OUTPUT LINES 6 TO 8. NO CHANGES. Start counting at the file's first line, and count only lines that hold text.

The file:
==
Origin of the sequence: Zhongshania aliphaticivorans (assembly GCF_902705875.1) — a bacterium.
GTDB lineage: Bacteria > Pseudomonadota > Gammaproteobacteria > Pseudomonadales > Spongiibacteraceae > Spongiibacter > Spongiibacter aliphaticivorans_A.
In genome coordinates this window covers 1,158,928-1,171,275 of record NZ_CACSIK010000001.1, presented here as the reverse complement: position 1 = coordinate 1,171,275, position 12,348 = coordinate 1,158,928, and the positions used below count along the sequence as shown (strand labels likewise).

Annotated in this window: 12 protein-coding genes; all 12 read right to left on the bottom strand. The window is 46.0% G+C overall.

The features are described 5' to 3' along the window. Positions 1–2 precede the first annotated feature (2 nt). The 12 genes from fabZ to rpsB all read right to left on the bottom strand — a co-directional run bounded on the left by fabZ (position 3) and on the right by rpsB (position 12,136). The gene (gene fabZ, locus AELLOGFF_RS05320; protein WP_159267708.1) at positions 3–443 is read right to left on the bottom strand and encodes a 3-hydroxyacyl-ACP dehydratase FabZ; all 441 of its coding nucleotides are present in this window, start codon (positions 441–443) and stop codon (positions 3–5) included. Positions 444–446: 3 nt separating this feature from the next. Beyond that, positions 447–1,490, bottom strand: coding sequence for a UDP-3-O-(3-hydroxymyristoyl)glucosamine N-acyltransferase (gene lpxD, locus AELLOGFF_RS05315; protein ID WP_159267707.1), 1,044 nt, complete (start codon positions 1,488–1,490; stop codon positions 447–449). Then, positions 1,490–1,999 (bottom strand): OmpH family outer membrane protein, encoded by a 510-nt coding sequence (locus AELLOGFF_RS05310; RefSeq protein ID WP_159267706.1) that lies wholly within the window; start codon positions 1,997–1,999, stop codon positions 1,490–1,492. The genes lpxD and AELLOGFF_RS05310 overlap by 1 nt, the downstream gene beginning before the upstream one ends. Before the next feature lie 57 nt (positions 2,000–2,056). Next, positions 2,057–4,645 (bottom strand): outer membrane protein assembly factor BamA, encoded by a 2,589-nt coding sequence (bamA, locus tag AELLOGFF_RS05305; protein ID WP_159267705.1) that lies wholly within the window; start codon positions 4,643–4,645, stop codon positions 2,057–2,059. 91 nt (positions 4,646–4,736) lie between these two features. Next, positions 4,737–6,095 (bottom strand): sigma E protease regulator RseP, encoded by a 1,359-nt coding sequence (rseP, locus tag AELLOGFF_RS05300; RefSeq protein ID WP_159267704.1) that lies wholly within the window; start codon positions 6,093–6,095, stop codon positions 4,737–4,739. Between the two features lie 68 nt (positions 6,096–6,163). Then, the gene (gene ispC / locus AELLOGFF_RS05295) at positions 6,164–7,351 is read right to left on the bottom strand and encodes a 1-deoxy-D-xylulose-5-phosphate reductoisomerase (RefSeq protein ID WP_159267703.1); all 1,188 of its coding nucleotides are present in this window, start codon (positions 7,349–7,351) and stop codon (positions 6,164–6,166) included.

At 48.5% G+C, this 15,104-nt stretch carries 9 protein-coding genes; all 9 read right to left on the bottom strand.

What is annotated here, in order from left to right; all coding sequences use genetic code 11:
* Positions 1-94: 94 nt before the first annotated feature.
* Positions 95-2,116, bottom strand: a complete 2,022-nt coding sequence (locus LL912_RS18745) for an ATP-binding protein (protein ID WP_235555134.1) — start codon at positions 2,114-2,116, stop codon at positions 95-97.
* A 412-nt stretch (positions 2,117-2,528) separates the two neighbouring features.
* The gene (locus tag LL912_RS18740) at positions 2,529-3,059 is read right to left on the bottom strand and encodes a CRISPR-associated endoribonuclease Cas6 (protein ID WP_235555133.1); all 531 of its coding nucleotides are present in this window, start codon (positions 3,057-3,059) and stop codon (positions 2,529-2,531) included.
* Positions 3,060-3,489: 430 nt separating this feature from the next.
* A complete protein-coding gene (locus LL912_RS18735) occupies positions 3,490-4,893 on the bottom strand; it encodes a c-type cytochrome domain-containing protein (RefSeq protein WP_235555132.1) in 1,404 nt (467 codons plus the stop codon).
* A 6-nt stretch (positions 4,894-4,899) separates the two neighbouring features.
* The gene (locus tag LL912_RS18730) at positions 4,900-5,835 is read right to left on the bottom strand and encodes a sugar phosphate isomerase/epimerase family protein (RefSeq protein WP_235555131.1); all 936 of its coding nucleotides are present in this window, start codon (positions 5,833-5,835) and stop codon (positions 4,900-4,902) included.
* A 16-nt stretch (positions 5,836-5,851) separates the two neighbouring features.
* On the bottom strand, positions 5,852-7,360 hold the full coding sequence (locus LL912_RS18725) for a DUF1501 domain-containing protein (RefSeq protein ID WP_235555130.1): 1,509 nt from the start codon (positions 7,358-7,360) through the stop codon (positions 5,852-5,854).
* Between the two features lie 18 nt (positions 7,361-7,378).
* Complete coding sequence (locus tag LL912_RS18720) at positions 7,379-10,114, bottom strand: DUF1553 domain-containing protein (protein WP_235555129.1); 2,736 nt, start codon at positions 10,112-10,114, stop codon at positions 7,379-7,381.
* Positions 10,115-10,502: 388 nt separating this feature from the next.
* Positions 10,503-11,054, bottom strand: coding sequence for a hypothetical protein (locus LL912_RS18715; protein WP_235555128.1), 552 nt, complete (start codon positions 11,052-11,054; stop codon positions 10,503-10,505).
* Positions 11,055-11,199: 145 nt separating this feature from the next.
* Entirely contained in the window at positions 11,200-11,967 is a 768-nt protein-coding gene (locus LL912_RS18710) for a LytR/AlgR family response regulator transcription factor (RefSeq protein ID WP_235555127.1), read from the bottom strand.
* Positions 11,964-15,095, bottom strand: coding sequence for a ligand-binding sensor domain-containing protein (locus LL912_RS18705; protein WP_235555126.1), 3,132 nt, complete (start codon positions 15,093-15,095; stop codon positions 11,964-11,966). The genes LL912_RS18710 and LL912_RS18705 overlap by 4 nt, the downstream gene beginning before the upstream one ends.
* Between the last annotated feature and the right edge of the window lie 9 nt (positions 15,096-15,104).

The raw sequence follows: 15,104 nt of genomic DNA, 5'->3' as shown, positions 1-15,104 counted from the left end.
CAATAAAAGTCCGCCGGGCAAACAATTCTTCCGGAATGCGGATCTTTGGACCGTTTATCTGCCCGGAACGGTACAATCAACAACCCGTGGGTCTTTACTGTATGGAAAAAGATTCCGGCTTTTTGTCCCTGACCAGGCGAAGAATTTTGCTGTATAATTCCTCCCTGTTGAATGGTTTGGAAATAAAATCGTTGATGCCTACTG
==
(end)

At 48.5% G+C, this 15,104-nt stretch carries 9 protein-coding genes; all 9 read right to left on the bottom strand.

What is annotated here, in order from left to right; all coding sequences use genetic code 11:
* Positions 1-94: 94 nt before the first annotated feature.